Red Dead Redemption 2: What we want to see

This is our list, but what do YOU want to see?

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Red Dead's plot was fantastic. An amazing cast of eclectic characters accompanied you all the way to one of modern gaming's most incredible finales, but John Marston was a questionable protagonist.

He rarely conveyed any real personality, instead submitting to the will of others before being brushed aside and stumbling his way into another sticky situation. He sounded bored when he was supposed to be angry, he seemed insincere when he was attempting to be funny, he claimed to be a man of morals but then committed atrocities. Overall it wasn't the best portrayal of someone that's regularly claimed to be one of of the Wild West's most fearsome gunslinger.


This isn't to say we didn't like Marston, but it felt strange playing as a good guy and doing horrible stuff when so much emphasis was placed on what a decent lad ol' Johnny boy was in the narrative.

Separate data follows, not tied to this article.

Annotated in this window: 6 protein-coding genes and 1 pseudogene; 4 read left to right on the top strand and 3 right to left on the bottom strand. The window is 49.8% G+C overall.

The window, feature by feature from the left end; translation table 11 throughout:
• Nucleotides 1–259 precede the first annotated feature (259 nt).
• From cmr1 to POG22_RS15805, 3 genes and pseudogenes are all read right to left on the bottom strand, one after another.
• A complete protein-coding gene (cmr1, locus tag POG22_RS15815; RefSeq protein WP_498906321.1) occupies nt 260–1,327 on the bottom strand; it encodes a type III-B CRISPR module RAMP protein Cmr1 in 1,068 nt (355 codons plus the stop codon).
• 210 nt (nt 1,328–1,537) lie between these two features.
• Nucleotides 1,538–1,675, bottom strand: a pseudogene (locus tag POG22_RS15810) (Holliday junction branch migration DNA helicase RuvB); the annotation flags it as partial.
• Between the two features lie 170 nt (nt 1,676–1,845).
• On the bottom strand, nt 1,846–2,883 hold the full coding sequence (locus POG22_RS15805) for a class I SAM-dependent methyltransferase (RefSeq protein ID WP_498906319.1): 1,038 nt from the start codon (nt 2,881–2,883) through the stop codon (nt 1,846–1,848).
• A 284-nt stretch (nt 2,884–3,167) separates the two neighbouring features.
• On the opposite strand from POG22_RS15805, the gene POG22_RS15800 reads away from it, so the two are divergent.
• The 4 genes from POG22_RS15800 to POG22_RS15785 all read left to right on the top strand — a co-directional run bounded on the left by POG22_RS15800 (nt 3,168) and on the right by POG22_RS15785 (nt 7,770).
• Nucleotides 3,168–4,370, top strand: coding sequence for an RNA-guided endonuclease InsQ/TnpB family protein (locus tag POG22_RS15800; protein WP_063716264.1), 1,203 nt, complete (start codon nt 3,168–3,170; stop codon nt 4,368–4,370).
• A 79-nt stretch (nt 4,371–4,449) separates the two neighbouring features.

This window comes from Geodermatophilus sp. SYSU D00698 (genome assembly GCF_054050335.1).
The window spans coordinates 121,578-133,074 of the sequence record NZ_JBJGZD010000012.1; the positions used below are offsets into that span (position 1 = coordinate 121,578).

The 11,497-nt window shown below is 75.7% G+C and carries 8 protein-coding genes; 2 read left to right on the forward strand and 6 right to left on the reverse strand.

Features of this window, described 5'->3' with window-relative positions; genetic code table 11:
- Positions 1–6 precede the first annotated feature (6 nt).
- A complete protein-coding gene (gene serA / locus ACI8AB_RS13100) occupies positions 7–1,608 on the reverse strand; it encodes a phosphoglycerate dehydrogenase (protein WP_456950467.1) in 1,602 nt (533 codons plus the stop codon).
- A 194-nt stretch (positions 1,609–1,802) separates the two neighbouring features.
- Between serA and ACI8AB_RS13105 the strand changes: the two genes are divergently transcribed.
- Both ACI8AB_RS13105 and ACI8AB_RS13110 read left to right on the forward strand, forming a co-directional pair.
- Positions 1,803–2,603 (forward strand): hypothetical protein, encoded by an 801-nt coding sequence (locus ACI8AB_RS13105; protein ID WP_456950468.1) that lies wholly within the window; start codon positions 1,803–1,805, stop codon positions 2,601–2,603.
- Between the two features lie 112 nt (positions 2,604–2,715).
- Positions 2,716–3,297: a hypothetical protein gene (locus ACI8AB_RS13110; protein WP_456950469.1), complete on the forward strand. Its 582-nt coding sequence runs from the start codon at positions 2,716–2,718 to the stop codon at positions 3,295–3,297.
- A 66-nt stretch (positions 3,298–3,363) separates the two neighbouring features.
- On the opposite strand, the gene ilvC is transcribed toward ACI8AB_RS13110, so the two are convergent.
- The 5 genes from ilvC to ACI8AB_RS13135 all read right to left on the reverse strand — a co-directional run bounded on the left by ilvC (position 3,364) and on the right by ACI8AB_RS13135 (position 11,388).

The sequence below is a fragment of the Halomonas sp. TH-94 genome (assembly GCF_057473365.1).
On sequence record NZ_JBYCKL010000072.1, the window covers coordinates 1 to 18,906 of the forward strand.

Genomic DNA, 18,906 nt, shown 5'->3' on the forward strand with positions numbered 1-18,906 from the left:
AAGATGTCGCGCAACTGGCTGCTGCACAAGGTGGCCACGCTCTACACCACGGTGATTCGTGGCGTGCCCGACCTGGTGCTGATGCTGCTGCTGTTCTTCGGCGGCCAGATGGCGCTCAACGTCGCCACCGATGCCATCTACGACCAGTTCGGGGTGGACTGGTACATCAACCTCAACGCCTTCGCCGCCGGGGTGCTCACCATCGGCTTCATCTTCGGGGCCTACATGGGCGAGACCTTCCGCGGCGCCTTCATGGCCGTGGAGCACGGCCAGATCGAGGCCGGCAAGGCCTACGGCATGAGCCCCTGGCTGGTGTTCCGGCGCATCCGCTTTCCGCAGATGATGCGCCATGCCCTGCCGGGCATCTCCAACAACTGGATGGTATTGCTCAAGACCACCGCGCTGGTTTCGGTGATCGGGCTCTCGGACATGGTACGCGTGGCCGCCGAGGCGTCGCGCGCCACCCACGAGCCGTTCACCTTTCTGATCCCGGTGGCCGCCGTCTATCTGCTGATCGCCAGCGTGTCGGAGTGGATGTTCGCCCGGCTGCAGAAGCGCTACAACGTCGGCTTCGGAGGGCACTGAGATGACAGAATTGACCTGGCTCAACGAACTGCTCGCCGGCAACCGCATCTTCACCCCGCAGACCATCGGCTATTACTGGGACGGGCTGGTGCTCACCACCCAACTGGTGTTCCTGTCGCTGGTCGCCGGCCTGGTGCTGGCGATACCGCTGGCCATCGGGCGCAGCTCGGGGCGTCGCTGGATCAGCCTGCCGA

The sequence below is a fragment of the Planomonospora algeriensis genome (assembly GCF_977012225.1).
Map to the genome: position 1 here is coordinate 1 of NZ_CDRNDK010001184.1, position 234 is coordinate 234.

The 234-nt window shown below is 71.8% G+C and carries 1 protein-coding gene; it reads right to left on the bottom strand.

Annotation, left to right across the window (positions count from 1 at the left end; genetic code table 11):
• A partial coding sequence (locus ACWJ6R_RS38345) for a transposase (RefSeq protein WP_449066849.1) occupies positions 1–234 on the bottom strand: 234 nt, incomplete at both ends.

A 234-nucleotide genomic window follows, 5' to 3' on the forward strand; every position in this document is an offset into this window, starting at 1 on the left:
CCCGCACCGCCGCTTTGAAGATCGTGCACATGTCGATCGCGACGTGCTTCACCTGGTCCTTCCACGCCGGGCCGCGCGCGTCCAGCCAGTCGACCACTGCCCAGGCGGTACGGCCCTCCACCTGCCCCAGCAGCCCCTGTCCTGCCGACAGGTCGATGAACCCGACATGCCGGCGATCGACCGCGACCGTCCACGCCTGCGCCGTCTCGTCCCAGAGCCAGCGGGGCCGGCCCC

With Red Dead 2, we want a true bad ass, the most awe-inspiring cowboy in the entire frontier. Give us gaming's version of Sergio Leone's Man with No Name, Akira Kurosawa's Yojimbo or Stephen King's Roland Deschain. Make him stand out from all the other middle-of-the-road cowboys around him, put him at the centre of something huge.

It's a stretch to imagine, but dynamic conversations that change depending on your play style would avoid the jarring nature of Red Dead Redemption. Conversation wheels la Mass Effect would let you actively decide your character's persona, but we don't want something so far down RPG Lane that it jeopardises the cinematic, driven narrative experiences that Rockstar excels at.

Some sort of complicated programming algorithm needs to be invented so we feel more like the gruff Russell Crowe in 3:10 to Yuma than the cock-nosed Owen Wilson in Shanghai Noon moseying around the west.

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